Four pillars of MRF’s Gender and GBV approach

The MRF’s Gender and GBV program works to break the gendered cycle of vulnerability and violence for women and girls through strengthening community response and protection units, development of prevention models that seeks to transform men and boys to be allies, and empowerment of women and girls.

Preventing and responding to GBV requires dedicated resources and attention. We focus on both specialized and integrated programming to tackle GBV effectively and to catalyze change across sectors. The specialized programming means we have skilled partners and staff able to work with survivors.

Integrating GBV risk reduction means that all MRF staff, from lawyers, to economic inclusion specialists, or protection monitors, are trained to understand gender and how gender roles increase risk to women and girls and people with disabilities.    MRF’s goal is to Strengthen GBV prevention, risk mitigation and response.

Pillar 1: Risk Reduction:

These risk reduction activities decrease the risk and threats to girls and women’s safety that can arise from living in an unsafe environment, lacking the economic means to survive, or being isolated from services and information. Program approaches include building women’s and girls’ economic assets; participatory safety mapping in displacement areas; information and awareness raising; and supporting safe spaces for women and girls to forge bonds of solidarity and trust. 

Pillar 2: GBV Response:

The services we provide can be lifesaving for girls and women who experience violence. Through case management, psychosocial services, provision of protection services, referrals to health and/or legal protection and women’s spaces, we meet survivors’ immediate health and safety needs and create opportunities for them to take back the control and power that violence seeks to erode. Response services are often a first, but vital step, toward girls’ and women’s leadership and empowerment.

Pillar 3: GBV Prevention:

Prevention programming supports transformative change. Our programs create space for women, girls, men and boys to unlearn norms and behaviors that contribute to or condone violence. The aim is to empower women and girls against GBV and VAW/G; Program activities include to raise awareness about gender based violence as a human rights issue at all levels, and to strengthen community awareness campaigns to change negative attitudes towards violence against women and girls. Through this approach; MRF focus on activities include; Enhancing Capacity of Women to prevent and respond to Gender Based Violence, providing trainings of identified local activist, partners on Gender Based Violence and ways to resolve GBV and VAW/G cases in their local communities, organize dialogue forum sessions on GBV/VAW, literature Review on laws and legal framework, secondary research on GBV cases, advocacy and awareness campaigns on Secondary on GBV/VAW,  as well as providing a comprehensive training to all the selected grassroots organizations and individuals on various aspects of GBV/VAW. We also work to educate women and girls on their legal rights with the courage and support to report the perpetrators. This will help end the scourge of gender based violence in communities and in homes.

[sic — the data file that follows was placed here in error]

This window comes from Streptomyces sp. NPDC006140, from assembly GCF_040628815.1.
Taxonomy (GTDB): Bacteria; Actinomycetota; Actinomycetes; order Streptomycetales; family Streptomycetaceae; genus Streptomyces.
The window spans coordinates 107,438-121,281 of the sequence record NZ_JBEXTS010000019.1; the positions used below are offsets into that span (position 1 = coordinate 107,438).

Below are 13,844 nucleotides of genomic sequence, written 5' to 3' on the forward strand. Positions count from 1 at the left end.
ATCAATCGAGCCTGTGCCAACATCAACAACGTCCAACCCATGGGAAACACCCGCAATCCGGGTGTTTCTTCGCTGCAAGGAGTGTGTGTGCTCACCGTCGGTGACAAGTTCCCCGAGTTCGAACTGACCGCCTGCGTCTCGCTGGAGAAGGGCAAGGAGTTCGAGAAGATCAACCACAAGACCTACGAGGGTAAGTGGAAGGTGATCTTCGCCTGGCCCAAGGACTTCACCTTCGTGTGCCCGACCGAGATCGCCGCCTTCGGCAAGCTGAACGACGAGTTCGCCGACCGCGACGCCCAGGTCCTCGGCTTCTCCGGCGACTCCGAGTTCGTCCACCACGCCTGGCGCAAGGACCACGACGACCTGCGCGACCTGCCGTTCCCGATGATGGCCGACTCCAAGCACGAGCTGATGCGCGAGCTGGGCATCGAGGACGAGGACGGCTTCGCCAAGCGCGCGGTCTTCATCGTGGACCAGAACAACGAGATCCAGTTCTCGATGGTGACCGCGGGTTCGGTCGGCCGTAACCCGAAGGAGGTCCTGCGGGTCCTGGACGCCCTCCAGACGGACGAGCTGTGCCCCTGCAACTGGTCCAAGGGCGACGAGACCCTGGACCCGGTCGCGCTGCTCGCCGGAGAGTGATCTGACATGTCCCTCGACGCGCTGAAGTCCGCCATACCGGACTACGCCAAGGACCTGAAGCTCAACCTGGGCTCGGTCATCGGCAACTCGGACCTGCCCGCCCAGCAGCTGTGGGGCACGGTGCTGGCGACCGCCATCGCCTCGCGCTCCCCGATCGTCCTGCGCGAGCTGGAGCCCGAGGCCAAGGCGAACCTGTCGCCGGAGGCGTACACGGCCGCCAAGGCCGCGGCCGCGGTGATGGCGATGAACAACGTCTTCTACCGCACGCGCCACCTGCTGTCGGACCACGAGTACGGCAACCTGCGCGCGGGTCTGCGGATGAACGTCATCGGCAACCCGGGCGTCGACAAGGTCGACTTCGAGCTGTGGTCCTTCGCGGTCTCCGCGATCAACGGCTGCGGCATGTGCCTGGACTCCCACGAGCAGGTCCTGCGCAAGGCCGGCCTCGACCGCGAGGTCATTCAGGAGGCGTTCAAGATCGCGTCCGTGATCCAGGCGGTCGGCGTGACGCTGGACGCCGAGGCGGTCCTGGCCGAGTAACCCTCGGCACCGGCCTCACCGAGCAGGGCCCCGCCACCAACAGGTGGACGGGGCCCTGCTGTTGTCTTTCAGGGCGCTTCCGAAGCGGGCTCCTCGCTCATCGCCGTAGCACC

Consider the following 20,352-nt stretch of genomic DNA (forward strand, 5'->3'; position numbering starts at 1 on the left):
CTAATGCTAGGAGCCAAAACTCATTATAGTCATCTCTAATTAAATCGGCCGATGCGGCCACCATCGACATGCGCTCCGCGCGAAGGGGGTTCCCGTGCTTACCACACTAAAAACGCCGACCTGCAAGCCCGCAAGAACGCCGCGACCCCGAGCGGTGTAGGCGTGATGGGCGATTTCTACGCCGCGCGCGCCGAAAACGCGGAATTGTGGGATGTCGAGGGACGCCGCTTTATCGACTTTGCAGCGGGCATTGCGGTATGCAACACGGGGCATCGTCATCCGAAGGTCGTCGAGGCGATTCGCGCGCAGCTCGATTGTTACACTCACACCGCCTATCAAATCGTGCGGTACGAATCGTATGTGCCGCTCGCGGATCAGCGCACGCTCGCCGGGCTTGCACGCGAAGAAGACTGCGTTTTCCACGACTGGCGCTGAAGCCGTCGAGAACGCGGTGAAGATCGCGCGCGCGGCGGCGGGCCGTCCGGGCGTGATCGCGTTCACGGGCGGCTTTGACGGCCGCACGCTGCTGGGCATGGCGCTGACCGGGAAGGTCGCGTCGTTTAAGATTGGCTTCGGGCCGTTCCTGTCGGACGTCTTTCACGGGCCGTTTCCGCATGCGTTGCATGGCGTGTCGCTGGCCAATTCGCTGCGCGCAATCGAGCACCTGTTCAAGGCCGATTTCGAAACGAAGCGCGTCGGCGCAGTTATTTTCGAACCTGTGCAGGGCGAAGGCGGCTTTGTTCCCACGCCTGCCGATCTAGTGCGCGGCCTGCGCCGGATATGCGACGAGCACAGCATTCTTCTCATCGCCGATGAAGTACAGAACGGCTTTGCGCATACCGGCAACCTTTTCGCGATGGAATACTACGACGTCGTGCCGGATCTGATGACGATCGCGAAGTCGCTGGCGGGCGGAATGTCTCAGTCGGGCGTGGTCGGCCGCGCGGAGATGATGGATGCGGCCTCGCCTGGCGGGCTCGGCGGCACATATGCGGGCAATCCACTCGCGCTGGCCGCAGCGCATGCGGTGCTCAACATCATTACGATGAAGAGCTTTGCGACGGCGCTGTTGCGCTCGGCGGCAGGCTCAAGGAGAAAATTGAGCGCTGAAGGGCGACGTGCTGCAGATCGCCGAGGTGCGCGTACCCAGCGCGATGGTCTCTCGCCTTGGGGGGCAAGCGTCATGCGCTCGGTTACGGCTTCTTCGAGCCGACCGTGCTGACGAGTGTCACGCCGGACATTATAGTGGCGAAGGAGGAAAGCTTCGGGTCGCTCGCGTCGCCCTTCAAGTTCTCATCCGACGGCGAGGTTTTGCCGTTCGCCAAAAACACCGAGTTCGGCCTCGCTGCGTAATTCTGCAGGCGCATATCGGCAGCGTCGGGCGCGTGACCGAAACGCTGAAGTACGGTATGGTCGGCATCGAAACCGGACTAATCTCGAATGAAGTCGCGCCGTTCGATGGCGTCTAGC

Pillar 4: Gender-Based Violence Knowledge Centre

The MRF’s GBV Knowledge Centre’s online platform was launched in December 2020 and brings together program and research evidence and Knowledge resources to enable evidence-based action on GBV. It compiles resources and research into a single platform providing information related to GBV and searchable databases that bring together existing data, evidence, and initiatives on GBV. The platform also includes key information and initiatives in provinces and territories, as well as information on resources available for those affected by GBV.

MRF’s goal is to improve women’s knowledge on types and extent of gender based violence, its consequences and their legal rights to fight against such crimes. We are committed to creating learning environments where people of all gender identities, gender expressions and sexual orientations feel empowered and supported. The planned activities include 1. Lead and coordinate the Strategy, 2. Create and manage the GBV Knowledge Centre’s online platform, 3. Develop multifaceted approaches to knowledge mobilization, 4. Report on the Strategy’s progress and results, and 5. Undertake data collection and research in priority areas.

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